Restrict is a keyword that could applied to a pointer to an object. It makes this pointer the one and only way to access the data of that object.

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What does the restrict keyword mean in C++?

I was always unsure, what does the restrict keyword mean in C++? Does it mean the two or more pointer given to the function does not overlap? What else does it mean?
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4answers
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Does the restrict keyword provide significant benefits in gcc / g++

Has anyone seen any numbers / analysis on whether or not use of the C / C++ restrict keyword in gcc / g++ actual provides any significant performance boost in reality ( and not just in theory )? I've ...
68
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1answer
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Realistic usage of the C99 'restrict' keyword?

I was browsing through some documentation and questions/answers and saw it mentioned. I read a brief description, stating that it would be basically a promise from the programmer that the pointer ...
5
votes
2answers
104 views

Can you use restrict-ed pointers to access the same object in some cases?

Most definitions of restrict say that it's a promise from the programmer to the compiler that for the lifetime of the pointer, the pointer is the only way that object is accessed. This allows the ...
4
votes
3answers
69 views

Is top-level volatile or restrict significant in a function prototype?

Is there any practical difference between the following prototypes? void f(const int *p); void f(const int *restrict p); void f(const int *volatile p); The section C11 6.7.6.3/15 (final sentence) ...
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6answers
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What can human beings make out of the restrict qualifier?

If I got the C99 restrict keyword right, qualifying a pointer with it is a promise made that the data it references won't be modified behind the compiler's back through aliasing. By contrast, the way ...
9
votes
3answers
307 views

Does `const T *restrict` guarantee the object pointed-to isn’t modified?

Consider the following code: void doesnt_modify(const int *); int foo(int *n) { *n = 42; doesnt_modify(n); return *n; } where the definition of doesnt_modify isn’t visible for the ...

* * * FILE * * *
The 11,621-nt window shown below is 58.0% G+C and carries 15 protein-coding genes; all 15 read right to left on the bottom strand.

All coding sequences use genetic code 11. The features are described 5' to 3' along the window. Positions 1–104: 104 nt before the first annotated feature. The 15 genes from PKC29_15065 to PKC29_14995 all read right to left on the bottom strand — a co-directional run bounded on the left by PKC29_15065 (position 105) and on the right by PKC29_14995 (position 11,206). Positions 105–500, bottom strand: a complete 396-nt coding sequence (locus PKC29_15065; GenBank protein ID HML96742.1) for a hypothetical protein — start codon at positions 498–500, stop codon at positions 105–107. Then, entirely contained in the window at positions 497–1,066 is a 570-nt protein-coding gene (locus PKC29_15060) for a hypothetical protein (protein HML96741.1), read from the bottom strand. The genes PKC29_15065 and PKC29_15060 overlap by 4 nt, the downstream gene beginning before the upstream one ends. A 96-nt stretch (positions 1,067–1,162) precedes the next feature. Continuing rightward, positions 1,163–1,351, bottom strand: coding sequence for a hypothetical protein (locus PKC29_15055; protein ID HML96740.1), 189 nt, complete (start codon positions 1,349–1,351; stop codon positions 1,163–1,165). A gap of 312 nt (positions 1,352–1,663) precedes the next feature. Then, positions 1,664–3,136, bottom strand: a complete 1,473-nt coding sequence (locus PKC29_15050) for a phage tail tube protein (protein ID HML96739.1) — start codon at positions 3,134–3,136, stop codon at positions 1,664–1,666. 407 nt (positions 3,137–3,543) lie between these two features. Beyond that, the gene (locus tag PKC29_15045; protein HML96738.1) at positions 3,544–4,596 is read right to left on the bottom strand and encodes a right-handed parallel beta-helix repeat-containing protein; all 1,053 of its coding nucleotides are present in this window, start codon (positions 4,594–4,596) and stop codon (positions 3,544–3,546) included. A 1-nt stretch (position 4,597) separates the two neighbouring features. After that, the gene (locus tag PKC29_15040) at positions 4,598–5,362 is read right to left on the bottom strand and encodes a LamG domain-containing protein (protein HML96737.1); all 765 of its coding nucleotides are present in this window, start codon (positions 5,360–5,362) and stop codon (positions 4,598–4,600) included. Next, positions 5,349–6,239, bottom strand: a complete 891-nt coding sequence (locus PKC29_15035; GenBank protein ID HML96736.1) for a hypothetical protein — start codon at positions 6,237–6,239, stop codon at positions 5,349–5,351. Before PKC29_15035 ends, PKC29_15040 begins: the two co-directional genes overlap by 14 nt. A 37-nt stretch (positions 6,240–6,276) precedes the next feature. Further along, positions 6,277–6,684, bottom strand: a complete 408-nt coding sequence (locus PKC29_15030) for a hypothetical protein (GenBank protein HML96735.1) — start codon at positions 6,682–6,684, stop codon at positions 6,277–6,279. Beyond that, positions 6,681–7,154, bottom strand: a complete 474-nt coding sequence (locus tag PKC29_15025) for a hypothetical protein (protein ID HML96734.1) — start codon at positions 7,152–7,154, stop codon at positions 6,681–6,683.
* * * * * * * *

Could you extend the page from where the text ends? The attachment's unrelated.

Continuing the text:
8
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1answer
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C/C++ __restrict type

Is there a way to define using typedef integral/float type which implies no aliasng? something equivalent to (but primitive construct): template < typename T > struct restrict { T* __restrict ...
11
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4answers
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Does restrict help in C if a pointer is already marked const?

Just wondering: When I add restrict to a pointer, I tell the compiler that the pointer is not an alias for another pointer. Let's assume I have a function like: // Constructed example void foo ...
12
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3answers
641 views

Restrict Keyword and Pointers inside structs

By using the restrict keyword like this: int f(int* restrict a, int* restrict b); I can instruct the compiler that arrays a and b do not overlap. Say I have a structure: struct s{ (...) int* ip; ...
5
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2answers
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Restricted pointer questions

I'm a little confused about the rules regarding restricted pointers. Maybe someone out there can help me out. Is it legal to define nested restricted pointers as follows: int* restrict a; int* ...
2
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2answers
479 views

Should I use __restrict on references?

In the program I am coding, one of my function declarations goes like this: bool parse( const sentence & __restrict sentence ) { // whatever } When I compile the code with Microsoft Visual ...
1
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1answer
117 views

Get rid of “type qualifier” warnings on functions using the restrict keyword

I'm trying to clean up warnings that I'm getting when compiling Blitz++ of the form: /opt/local/include/blitz/tinyvec2.h:261:35: warning: type qualifiers ignored on function return type ...
0
votes
1answer
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Usage of restrict keyword

Does the following method respect the "restrict" contract? void fun(int* restrict foo) { int* bar = foo + 32; for (int i = 0; i < 32; ++i) *bar = 0; } My guess is no, but I ...
0
votes
0answers
103 views

C++: Bypassing strict-aliasing through union, then use __restrict extension

I wonder if it is possible to tailor strict aliasing requirements to specifically designed cases, while still preserving strict aliasing in general or -O2/-O3 optimization respectively. To be more ...